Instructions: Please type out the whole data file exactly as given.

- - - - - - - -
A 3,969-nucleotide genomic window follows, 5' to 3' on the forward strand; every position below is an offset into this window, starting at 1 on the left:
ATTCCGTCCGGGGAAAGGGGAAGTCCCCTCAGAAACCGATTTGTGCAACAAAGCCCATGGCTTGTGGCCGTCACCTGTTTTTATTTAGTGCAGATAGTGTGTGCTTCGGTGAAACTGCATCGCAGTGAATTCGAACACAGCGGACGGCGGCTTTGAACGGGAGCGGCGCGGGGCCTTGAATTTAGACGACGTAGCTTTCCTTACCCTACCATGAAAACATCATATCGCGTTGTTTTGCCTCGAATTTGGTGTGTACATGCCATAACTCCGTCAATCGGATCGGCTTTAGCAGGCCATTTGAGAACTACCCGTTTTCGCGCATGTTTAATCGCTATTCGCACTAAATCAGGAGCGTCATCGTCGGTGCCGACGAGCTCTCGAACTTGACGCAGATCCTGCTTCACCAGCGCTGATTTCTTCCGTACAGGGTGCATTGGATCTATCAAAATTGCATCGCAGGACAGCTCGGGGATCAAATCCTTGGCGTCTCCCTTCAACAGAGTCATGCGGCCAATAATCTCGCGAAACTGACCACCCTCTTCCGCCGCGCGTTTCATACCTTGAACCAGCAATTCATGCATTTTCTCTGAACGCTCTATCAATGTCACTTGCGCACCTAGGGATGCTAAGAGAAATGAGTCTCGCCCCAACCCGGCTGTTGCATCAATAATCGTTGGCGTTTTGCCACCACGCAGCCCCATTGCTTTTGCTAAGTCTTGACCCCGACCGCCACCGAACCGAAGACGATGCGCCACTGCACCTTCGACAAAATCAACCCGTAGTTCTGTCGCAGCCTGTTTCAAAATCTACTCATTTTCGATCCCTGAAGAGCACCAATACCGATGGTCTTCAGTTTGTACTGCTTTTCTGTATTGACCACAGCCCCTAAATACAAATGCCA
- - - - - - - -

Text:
A 3,969-nucleotide genomic window follows, 5' to 3' on the forward strand; every position below is an offset into this window, starting at 1 on the left:
ATTCCGTCCGGGGAAAGGGGAAGTCCCCTCAGAAACCGATTTGTGCAACAAAGCCCATGGCTTGTGGCCGTCACCTGTTTTTATTTAGTGCAGATAGTGTGTGCTTCGGTGAAACTGCATCGCAGTGAATTCGAACACAGCGGACGGCGGCTTTGAACGGGAGCGGCGCGGGGCCTTGAATTTAGACGACGTAGCTTTCCTTACCCTACCATGAAAACATCATATCGCGTTGTTTTGCCTCGAATTTGGTGTGTACATGCCATAACTCCGTCAATCGGATCGGCTTTAGCAGGCCATTTGAGAACTACCCGTTTTCGCGCATGTTTAATCGCTATTCGCACTAAATCAGGAGCGTCATCGTCGGTGCCGACGAGCTCTCGAACTTGACGCAGATCCTGCTTCACCAGCGCTGATTTCTTCCGTACAGGGTGCATTGGATCTATCAAAATTGCATCGCAGGACAGCTCGGGGATCAAATCCTTGGCGTCTCCCTTCAACAGAGTCATGCGGCCAATAATCTCGCGAAACTGACCACCCTCTTCCGCCGCGCGTTTCATACCTTGAACCAGCAATTCATGCATTTTCTCTGAACGCTCTATCAATGTCACTTGCGCACCTAGGGATGCTAAGAGAAATGAGTCTCGCCCCAACCCGGCTGTTGCATCAATAATCGTTGGCGTTTTGCCACCACGCAGCCCCATTGCTTTTGCTAAGTCTTGACCCCGACCGCCACCGAACCGAAGACGATGCGCCACTGCACCTTCGACAAAATCAACCCGTAGTTCTGTCGCAGCCTGTTTCAAAATCTACTCATTTTCGATCCCTGAAGAGCACCAATACCGATGGTCTTCAGTTTGTACTGCTTTTCTGTATTGACCACAGCCCCTAAATACAAATGCCA